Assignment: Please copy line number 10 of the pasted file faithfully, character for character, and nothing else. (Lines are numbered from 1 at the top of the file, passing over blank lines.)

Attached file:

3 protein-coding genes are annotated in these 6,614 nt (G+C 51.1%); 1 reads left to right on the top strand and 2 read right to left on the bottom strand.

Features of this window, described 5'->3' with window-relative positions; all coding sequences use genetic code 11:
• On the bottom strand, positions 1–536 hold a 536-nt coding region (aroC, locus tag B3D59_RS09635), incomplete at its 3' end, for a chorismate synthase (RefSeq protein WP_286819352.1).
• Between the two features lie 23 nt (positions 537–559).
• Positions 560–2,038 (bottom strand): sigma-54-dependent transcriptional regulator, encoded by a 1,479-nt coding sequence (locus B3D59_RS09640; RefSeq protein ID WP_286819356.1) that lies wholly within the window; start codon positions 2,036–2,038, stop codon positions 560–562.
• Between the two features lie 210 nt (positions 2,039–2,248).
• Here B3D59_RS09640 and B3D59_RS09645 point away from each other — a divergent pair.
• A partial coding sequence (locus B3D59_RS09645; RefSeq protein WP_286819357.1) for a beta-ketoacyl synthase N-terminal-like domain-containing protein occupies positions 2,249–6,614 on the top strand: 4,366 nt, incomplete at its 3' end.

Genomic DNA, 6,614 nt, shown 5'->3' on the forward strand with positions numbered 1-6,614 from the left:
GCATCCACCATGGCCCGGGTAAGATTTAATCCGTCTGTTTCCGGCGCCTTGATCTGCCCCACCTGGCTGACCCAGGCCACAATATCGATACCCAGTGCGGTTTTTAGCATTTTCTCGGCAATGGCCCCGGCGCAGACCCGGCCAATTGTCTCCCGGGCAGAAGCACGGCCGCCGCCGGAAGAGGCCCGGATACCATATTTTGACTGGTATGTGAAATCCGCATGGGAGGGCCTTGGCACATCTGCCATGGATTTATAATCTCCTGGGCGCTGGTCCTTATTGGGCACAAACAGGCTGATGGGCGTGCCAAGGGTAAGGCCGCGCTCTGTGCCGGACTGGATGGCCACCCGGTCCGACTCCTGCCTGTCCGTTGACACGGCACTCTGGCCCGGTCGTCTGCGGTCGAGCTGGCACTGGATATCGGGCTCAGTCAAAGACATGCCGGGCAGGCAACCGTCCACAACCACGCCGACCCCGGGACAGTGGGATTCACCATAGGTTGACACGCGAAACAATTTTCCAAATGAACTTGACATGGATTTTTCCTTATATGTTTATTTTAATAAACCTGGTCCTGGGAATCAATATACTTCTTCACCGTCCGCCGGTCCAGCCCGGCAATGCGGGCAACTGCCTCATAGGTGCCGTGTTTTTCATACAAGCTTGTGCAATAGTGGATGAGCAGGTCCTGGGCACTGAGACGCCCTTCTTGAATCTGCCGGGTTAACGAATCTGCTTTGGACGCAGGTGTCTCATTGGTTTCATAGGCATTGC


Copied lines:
GCATCCACCATGGCCCGGGTAAGATTTAATCCGTCTGTTTCCGGCGCCTTGATCTGCCCCACCTGGCTGACCCAGGCCACAATATCGATACCCAGTGCGGTTTTTAGCATTTTCTCGGCAATGGCCCCGGCGCAGACCCGGCCAATTGTCTCCCGGGCAGAAGCACGGCCGCCGCCGGAAGAGGCCCGGATACCATATTTTGACTGGTATGTGAAATCCGCATGGGAGGGCCTTGGCACATCTGCCATGGATTTATAATCTCCTGGGCGCTGGTCCTTATTGGGCACAAACAGGCTGATGGGCGTGCCAAGGGTAAGGCCGCGCTCTGTGCCGGACTGGATGGCCACCCGGTCCGACTCCTGCCTGTCCGTTGACACGGCACTCTGGCCCGGTCGTCTGCGGTCGAGCTGGCACTGGATATCGGGCTCAGTCAAAGACATGCCGGGCAGGCAACCGTCCACAACCACGCCGACCCCGGGACAGTGGGATTCACCATAGGTTGACACGCGAAACAATTTTCCAAATGAACTTGACATGGATTTTTCCTTATATGTTTATTTTAATAAACCTGGTCCTGGGAATCAATATACTTCTTCACCGTCCGCCGGTCCAGCCCGGCAATGCGGGCAACTGCCTCATAGGTGCCGTGTTTTTCATACAAGCTTGTGCAATAGTGGATGAGCAGGTCCTGGGCACTGAGACGCCCTTCTTGAATCTGCCGGGTTAACGAATCTGCTTTGGACGCAGGTGTCTCATTGGTTTCATAGGCATTGC